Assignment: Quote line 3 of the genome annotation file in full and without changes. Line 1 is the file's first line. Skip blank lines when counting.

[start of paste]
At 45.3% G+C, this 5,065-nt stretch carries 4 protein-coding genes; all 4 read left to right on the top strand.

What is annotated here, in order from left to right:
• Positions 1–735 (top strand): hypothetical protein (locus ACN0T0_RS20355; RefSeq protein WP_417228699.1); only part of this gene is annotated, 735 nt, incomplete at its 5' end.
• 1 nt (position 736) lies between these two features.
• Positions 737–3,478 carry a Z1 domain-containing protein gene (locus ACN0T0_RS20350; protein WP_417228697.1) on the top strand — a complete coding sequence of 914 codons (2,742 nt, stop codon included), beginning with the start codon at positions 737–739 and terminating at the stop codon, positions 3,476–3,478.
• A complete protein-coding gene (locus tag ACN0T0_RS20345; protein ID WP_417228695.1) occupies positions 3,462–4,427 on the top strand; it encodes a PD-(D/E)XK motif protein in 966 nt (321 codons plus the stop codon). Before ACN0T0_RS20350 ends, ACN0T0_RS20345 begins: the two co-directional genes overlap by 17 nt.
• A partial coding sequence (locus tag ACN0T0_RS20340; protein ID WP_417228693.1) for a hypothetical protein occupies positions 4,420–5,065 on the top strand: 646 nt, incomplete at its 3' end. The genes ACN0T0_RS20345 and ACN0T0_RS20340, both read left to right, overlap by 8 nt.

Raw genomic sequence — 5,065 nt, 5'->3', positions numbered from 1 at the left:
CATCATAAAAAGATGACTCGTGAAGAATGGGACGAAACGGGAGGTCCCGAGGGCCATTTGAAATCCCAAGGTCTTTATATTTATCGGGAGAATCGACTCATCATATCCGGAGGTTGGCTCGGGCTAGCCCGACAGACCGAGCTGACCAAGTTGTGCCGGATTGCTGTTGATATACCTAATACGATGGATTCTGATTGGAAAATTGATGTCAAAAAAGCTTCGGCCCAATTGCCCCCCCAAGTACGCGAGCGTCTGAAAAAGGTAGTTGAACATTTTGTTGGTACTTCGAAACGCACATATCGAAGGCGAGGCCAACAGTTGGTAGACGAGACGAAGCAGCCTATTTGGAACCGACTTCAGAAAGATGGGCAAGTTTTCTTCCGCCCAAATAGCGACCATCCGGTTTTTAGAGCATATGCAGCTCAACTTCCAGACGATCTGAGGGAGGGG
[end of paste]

• Positions 1–735 (top strand): hypothetical protein (locus ACN0T0_RS20355; RefSeq protein WP_417228699.1); only part of this gene is annotated, 735 nt, incomplete at its 5' end.